Monday, October 25, 2004

Abraham's children

"Life has its lessons to teach us and there are certain lessons that I can't get in six weeks or six months."
Mike Yaconelli
As Paul tells us in Romans 4, Abraham’s faith journey is not just an example to emulate, but a paradigm for grace. For comparison, there's Hebrews 11 where Abraham’s place among Scripture’s heroes in the pantheon of faith is underlined in v13, “All these people were still living by faith when they died. They did not receive the things promised; they only saw them and welcomed them from a distance.”

My class of young adults were discussing how that translated into real life experience, and I had each person chart their own pilgrimage (as far as they could remember) from age zero to the present. Nothing scientific; just a process to kick off discussions. It was interesting to see the jagged inclines of individual journeys, sometimes with steep climbs and sharp falls, and mostly squiggly uneventful periods. It was funny-sad and instructive to hear each person caption his/her highs and lows.
“That’s when my Mom died.”

“ I don’t remember much, but photos of my childhood showed a very happy child.”

“I didn’t enjoy secondary school at all.”

“That’s when I became a Christian and it was a good time.”

“Relationship problems – struggled a lot.”

“This is where I came out of a low point – I’ve seen things – I know better now.”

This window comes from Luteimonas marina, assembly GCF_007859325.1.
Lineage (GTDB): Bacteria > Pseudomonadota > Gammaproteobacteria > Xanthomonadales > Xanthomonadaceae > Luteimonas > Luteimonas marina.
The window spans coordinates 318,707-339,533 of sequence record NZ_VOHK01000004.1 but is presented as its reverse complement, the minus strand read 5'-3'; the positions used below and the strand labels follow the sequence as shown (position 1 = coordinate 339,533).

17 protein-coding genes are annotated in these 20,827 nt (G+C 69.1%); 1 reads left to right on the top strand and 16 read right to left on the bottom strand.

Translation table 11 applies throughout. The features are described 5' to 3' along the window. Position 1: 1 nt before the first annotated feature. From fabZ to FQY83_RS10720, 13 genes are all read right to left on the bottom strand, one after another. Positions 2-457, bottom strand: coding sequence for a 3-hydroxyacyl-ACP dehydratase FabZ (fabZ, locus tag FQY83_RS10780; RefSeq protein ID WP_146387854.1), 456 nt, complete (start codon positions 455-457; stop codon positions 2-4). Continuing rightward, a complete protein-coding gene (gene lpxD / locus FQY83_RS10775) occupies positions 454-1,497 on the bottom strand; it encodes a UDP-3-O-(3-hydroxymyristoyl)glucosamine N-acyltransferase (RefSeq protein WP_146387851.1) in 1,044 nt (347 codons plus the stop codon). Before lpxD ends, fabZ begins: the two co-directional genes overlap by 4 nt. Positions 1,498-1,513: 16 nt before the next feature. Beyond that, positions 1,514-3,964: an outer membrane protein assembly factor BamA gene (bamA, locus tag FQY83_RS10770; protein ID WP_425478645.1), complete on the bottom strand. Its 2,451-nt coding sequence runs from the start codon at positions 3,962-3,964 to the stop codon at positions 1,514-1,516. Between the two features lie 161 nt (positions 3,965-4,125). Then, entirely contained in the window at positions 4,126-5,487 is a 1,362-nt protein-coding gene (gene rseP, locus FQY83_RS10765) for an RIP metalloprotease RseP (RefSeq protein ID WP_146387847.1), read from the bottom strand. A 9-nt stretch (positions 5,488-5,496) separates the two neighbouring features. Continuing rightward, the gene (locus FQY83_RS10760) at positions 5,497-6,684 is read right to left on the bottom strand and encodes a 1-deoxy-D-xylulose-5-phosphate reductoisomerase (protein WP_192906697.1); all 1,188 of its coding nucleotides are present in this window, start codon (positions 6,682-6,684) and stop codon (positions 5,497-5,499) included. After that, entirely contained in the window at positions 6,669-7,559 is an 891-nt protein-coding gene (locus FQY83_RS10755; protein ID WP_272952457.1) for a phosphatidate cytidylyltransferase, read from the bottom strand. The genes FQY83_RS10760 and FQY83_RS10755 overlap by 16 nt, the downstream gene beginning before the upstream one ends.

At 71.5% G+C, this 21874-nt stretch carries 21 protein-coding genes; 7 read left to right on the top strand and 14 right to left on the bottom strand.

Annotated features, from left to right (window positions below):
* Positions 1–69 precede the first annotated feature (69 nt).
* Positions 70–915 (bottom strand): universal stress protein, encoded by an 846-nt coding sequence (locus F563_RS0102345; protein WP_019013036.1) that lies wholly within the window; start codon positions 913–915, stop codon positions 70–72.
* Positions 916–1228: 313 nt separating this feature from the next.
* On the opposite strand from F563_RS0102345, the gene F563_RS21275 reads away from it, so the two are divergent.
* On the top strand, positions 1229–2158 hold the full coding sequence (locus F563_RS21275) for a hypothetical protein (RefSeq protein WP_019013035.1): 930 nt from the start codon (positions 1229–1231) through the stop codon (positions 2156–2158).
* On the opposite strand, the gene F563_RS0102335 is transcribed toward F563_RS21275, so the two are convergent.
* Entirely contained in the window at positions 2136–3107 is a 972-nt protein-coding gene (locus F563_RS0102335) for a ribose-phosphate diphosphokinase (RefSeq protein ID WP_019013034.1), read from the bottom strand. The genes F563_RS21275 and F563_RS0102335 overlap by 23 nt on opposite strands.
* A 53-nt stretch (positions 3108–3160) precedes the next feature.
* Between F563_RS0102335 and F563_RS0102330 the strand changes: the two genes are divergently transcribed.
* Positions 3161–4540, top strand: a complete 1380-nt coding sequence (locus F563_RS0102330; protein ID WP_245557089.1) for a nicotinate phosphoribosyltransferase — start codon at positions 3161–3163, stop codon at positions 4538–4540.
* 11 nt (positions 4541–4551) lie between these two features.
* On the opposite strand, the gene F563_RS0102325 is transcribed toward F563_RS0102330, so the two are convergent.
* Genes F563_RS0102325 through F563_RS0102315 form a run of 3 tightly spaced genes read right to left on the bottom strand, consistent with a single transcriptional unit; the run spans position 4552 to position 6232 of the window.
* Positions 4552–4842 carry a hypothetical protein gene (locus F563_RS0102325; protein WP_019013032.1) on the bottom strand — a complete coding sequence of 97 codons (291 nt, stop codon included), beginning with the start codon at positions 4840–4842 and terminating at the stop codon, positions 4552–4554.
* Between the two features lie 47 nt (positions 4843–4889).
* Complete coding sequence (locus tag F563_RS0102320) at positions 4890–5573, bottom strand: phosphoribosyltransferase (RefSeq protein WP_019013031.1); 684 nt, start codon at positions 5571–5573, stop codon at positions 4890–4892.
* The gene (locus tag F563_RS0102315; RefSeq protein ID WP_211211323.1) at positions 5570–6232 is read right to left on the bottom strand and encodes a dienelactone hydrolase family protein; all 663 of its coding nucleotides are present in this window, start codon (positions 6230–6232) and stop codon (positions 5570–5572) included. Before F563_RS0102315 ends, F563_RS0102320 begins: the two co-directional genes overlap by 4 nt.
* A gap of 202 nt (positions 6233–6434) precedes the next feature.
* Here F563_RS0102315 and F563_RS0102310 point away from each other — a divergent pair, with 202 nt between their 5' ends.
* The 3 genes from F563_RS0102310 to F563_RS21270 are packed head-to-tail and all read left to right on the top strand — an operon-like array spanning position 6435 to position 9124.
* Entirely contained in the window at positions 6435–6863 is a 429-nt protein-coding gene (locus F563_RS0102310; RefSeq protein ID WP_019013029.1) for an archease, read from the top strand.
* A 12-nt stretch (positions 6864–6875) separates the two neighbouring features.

When asked what challenges stood in the way of a life of faith, everyone talked about obedience - doing what God wants. Someone said the books she's read about Godly living disheartened as she was quite certain she was nowhere close to the sort of standards expected. “What happens if we die when we’re at a low point?” she asked. I looked around the table and I saw people who seemed sure of their faith, but were uncertain if God was sure of them.

Romans 4 tells us that it was God who counted Abraham righteous, and not something old Abraham did to score points. As Abraham's children, we'll need to learn that grace is seeing salvation from God’s point of view. We get the descriptive and prescriptive passages in the Bible all mixed up, and we walk around like men and women with millstones around the neck. Mike Yaconelli’s chart reference (Messy Spirituality) was helpful to illustrate the lesson that it’s okay to admit to flaws and struggles because we’re in great company with the OT heroes of faith. I have come to understand that our checkered track record - diversions, falls, and detours - are legitimate struggles in Christ, and if 70% is what we can give that’s got to be as good as the widow’s two mites.

Faith is being sure of things we cannot see, so says the author of Hebrews. I guess that would have to include confidence in God’s unseen work in our often-messy lives, that “he who began a good work in you will carry it on to completion until the day of Christ Jesus.” (Phil 1:6)

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